All witchwargs also know the tale of the coming of Baba Yaga: she appeared before one of the great packs of the north with eyes as red as burning coals and a coat of purest white. Challenging the pack leader, she tore the pack's champion to shreds before forcing the pack leader to submit. Instead of taking control of the pack, she offered instead a pact: in exchange for their help in the upcoming Winter War, the witchwargs would be honoured in the nation she would found beyond all others apart from Baba Yaga's own flesh and blood. When Irrisen was won, carved from the eastern remnants of the Lands of the Linnorm Kings, Baba Yaga was as good as her word.7

On Golarion

In the frozen kingdom of Irrisen, an entire district of Whitethrone, called the Howlings, and much of the Verge town of Redtooth are devoted to accommodation for allied witchwargs. Within each location, the Witch Queen Baba Yaga has woven powerful enchantments that allow a witchwarg to assume human form, always appearing with ice-blue eyes, and white or silver hair.7

Witchwargs even plague the more temperate Darkmoon Vale around the Arthfell Forest, allying with the region's wargs and lycanthropic druids8 with whom, like most natural-born werewolves, they feel a deep spiritual kinship.10 To hide their stark white fur amongst the dappled Arthfell, they resort to covering themselves in mud.8

Known Witchwargs

See also: Category:Witchwarg/Inhabitants

Some infamous witchwargs include:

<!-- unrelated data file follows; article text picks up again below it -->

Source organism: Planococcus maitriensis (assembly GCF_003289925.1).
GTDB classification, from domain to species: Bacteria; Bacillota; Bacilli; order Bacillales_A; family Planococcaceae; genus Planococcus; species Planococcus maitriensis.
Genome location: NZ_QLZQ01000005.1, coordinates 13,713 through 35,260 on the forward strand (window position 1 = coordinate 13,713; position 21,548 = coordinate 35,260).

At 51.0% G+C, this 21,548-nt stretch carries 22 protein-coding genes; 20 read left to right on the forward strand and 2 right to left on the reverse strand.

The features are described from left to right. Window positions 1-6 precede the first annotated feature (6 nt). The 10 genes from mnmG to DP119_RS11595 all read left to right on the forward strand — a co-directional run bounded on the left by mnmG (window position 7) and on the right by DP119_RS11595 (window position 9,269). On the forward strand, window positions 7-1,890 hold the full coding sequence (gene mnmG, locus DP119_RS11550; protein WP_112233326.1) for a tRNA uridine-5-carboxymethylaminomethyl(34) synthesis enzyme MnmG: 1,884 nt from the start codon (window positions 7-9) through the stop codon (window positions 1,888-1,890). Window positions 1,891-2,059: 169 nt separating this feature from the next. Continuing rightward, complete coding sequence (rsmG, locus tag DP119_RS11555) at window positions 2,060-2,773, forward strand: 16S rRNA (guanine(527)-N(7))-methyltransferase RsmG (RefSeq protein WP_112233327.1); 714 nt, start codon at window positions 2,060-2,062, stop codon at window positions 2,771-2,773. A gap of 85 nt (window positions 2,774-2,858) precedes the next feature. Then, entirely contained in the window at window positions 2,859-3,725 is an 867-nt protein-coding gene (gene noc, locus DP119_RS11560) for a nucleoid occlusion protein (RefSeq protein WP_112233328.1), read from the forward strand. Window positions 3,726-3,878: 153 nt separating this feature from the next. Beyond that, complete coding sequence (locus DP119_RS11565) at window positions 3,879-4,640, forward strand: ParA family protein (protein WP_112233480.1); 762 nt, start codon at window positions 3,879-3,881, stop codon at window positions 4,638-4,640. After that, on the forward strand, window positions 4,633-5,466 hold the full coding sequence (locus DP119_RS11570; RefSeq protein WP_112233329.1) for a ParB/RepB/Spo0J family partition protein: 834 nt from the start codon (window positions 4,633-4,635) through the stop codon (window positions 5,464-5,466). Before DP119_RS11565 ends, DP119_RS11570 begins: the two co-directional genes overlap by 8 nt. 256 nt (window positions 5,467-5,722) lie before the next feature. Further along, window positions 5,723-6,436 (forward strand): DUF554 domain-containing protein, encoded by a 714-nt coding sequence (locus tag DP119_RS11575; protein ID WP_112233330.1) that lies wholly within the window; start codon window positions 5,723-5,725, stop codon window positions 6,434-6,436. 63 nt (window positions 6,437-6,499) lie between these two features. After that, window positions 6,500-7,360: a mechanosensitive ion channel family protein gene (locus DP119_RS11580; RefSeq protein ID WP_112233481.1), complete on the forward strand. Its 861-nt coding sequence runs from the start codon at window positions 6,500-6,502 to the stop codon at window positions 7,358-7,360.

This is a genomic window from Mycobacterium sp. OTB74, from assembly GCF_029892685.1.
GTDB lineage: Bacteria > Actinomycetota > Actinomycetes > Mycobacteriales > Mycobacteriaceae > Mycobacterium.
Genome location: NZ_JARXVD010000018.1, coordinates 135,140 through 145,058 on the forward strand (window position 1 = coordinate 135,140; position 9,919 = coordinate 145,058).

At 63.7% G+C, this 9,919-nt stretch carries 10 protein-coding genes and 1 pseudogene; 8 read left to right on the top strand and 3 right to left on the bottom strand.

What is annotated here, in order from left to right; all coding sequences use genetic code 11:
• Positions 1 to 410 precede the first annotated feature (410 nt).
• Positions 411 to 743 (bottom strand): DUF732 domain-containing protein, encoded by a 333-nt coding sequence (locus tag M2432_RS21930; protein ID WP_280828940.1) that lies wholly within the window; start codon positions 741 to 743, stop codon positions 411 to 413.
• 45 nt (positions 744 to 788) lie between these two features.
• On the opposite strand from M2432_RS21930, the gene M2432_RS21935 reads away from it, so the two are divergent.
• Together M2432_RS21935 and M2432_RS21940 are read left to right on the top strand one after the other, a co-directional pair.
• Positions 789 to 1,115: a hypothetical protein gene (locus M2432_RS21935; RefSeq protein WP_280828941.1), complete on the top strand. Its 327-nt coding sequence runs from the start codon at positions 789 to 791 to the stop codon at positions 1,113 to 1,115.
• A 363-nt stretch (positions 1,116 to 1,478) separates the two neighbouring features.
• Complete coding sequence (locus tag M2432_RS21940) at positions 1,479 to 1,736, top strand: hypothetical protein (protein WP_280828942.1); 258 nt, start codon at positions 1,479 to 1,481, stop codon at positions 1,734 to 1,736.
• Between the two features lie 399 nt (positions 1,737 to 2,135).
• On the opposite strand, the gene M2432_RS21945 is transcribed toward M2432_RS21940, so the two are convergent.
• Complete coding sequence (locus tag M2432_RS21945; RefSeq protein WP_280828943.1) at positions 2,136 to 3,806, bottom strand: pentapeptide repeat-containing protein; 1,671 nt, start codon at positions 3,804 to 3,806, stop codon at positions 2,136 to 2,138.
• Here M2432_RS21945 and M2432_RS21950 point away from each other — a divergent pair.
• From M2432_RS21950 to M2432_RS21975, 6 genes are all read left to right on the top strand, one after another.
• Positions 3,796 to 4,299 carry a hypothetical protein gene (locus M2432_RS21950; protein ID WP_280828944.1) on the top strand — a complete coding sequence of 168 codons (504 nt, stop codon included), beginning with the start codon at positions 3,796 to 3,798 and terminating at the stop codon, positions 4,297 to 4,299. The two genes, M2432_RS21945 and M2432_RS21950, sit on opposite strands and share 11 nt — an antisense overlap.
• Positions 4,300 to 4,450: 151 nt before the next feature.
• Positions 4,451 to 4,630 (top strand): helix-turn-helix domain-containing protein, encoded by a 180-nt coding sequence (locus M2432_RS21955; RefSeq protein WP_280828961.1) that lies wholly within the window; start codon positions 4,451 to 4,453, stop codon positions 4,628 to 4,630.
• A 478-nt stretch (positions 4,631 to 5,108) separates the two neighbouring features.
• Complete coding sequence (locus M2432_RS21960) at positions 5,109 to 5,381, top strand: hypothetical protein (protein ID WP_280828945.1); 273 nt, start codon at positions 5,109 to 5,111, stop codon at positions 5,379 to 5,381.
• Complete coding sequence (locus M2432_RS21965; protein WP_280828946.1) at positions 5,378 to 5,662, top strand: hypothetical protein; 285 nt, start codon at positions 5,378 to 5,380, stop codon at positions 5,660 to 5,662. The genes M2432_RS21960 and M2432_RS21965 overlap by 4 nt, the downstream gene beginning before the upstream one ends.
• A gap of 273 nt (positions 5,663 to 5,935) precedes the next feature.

• Devil in Gray, a grey-pelted witchwarg who has terrorised the Ustalavic county of Lozeri for decades, killing as he pleases11
  • Rogosh Vix, the captain of the Red Claws who serve as the town guard of Redtooth, a settlement with an unusually high number of witchwarg residents12


  1. 1.0 1.1 1.2 1.3 Logan Bonner, et al. Warg” in Monster Core, 341. Paizo Inc., 2024
  2. Logan Bonner, et al. “Monsters A-Z” in Bestiary, 322. Paizo Inc., 2019
  3. Paizo Inc., et al. “Monsters A to Z” in Bestiary, 280. Paizo Inc., 2009
  4. 4.0 4.1 4.2 4.3 Russ Taylor. “Ecology of the Winter Wolf” in The Shackled Hut, 71. Paizo Inc., 2013
  5. Jim Groves. “Reign of Winter Treasures” in The Shackled Hut, 61. Paizo Inc., 2013
  6. 6.0 6.1 Russ Taylor. “Ecology of the Winter Wolf” in The Shackled Hut, 72. Paizo Inc., 2013
  7. 7.0 7.1 7.2 Russ Taylor. “Ecology of the Winter Wolf” in The Shackled Hut, 74. Paizo Inc., 2013
  8. 8.0 8.1 8.2 8.3 Russ Taylor. “Ecology of the Winter Wolf” in The Shackled Hut, 75. Paizo Inc., 2013
  9. Matthew Goodall, et al. “The Linnorm Kingdoms” in Lands of the Linnorm Kings, 6. Paizo Inc., 2011
  10. 10.0 10.1 10.2 10.3 Russ Taylor. “Ecology of the Winter Wolf” in The Shackled Hut, 73. Paizo Inc., 2013
  11. F. Wesley Schneider. “Counties” in Rule of Fear, 21. Paizo Inc., 2011
  12. Mike Shel. Irrisen” in Irrisen, Land of Eternal Winter, 34–36. Paizo Inc., 2013